"I mean, I see the field and I study it a lot, and I see things how offenses see things, but Harry sees it before it even happens," Woods said. "Harry is just a smart football player, and I've been blessed enough to be in this position to learn from him and see how he works and studies and practices and sees things and to be able to add that to my game."

Adam Zimmer said Smith can ease things for any safety that is paired with him but added, "I prefer it be with somebody like Xavier."

"I think [Smith] had the same relationship with Anthony Harris last year, so I think Harrison will make it work with whoever he's lined up with, but having a guy like Xavier is really valuable for us," he noted.

The synching of the safeties happened almost instantly, back to their first time on the field together in the spring for Organized Team Activity Practices.

"It is rare. I remember the first OTAs, it's a brand-new system to Xavier, and he's making all the calls and communicating with Harrison," Adam Zimmer said. "That shows how smart Xavier is, number one, but also how they can help each other over the training camp and OTAs and all the practices that we have – I think they've just jelled immensely."

Thielen also took notice of Woods' presence at those practices.

"From the first day he got here I remember [thinking], 'Yeah this guy's pretty dang good.' [I went up to] Harrison and [said], 'Man, this guy's really, really good.' " Thielen said. "And just how he plays the game. How he's able to see the field, how he's able to take away certain things that we're trying to do. And then now for him to go in there and show it on game day. What a great addition to this team. [We're] lucky to have him."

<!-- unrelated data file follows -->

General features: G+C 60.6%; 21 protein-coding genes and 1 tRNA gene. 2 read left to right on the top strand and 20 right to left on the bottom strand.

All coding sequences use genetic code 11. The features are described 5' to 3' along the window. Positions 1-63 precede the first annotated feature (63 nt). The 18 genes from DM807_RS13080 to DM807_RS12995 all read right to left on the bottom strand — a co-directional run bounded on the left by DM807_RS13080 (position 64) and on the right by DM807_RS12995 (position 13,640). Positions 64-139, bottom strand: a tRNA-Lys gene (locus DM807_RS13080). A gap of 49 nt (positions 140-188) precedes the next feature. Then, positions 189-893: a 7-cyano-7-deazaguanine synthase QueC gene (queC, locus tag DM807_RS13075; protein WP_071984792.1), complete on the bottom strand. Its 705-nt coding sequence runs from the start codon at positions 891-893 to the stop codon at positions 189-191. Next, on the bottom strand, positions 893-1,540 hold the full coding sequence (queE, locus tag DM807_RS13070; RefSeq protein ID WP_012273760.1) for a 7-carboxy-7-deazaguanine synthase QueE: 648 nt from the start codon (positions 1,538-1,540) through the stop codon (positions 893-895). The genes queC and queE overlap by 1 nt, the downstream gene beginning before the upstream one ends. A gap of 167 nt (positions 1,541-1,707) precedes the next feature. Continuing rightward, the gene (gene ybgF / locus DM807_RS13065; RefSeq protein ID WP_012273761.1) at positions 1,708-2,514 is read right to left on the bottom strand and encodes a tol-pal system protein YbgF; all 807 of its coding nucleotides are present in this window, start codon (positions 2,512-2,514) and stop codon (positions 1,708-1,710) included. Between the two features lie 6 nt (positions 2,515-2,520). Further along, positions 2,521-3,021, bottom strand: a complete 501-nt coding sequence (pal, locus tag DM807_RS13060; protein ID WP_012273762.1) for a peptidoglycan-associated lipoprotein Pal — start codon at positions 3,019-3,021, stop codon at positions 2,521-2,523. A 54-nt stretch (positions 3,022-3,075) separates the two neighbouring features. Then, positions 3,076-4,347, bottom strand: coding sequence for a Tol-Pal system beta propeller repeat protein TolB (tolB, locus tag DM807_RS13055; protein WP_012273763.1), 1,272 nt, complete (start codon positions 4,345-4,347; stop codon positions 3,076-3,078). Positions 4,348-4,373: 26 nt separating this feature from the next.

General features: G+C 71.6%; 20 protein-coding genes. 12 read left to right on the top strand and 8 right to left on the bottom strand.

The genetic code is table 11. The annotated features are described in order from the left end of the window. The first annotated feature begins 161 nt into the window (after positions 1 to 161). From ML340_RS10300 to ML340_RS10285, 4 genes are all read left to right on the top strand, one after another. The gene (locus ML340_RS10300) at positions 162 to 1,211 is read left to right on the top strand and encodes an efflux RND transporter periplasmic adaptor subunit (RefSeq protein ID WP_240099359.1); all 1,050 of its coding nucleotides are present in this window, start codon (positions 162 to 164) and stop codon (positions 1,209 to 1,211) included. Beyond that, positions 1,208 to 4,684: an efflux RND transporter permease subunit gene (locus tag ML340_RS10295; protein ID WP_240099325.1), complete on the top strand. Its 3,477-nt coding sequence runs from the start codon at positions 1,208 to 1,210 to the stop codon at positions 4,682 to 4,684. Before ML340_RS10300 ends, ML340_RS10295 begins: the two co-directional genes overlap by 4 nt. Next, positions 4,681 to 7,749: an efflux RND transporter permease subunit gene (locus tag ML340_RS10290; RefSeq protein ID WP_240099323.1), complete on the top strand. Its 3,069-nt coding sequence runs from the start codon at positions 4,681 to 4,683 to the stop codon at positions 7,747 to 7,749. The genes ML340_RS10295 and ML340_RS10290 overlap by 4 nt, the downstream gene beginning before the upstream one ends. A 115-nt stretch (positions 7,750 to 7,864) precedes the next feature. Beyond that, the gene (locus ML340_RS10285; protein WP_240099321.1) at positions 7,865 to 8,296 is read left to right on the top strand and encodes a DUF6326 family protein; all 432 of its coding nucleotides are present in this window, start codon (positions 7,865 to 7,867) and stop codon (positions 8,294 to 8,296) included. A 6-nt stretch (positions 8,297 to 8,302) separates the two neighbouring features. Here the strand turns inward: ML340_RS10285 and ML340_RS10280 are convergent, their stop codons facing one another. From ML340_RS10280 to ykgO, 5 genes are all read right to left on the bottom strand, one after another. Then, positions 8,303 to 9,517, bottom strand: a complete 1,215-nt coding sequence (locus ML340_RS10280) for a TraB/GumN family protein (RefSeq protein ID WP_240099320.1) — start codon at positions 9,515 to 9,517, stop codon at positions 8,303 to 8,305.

In addition to his normal film study, Woods will bring in-person knowledge of the multiple threats the Cowboys pose.

Quarterback Dak Prescott has a passer rating of 115.0 this season, which ranks fifth in the NFL. Receivers CeeDee Lamb (497 yards, four touchdowns) and Amari Cooper (373 yards, four touchdowns) and tight end Dalton Schultz (359 yards, three touchdowns) have moved the ball and put points on the board.

And running back Ezekiel Elliott has rushed for 521 yards and five scores through six games, enjoying a Renaissance with the return of Prescott from an injury in Week 5 of 2020.

It also will be a reunion with former teammates in the Cowboys secondary like C.J. Goodwin, Jourdan Lewis and Anthony Brown. Woods teamed with Goodwin for his final three seasons and with Lewis and Brown every year he was in Dallas.

Woods said he didn't really talk to other Vikings teammates who have faced their former teams this season, but he noted they showed their desire with their demeanor throughout the week of preparation.

He might be tempted to talk a little trash, but the most important words will be for his current teammates to help earn bragging rights over his friendly first-time foes.

"He's a very smart guy, as far as knowing what he's got to do immediately and being vocal about it, too," Kendricks said, "He lets you know what he thinks, as far as what we should be playing. When you get that clear communication, it's easy to play with someone, whether you're right or wrong."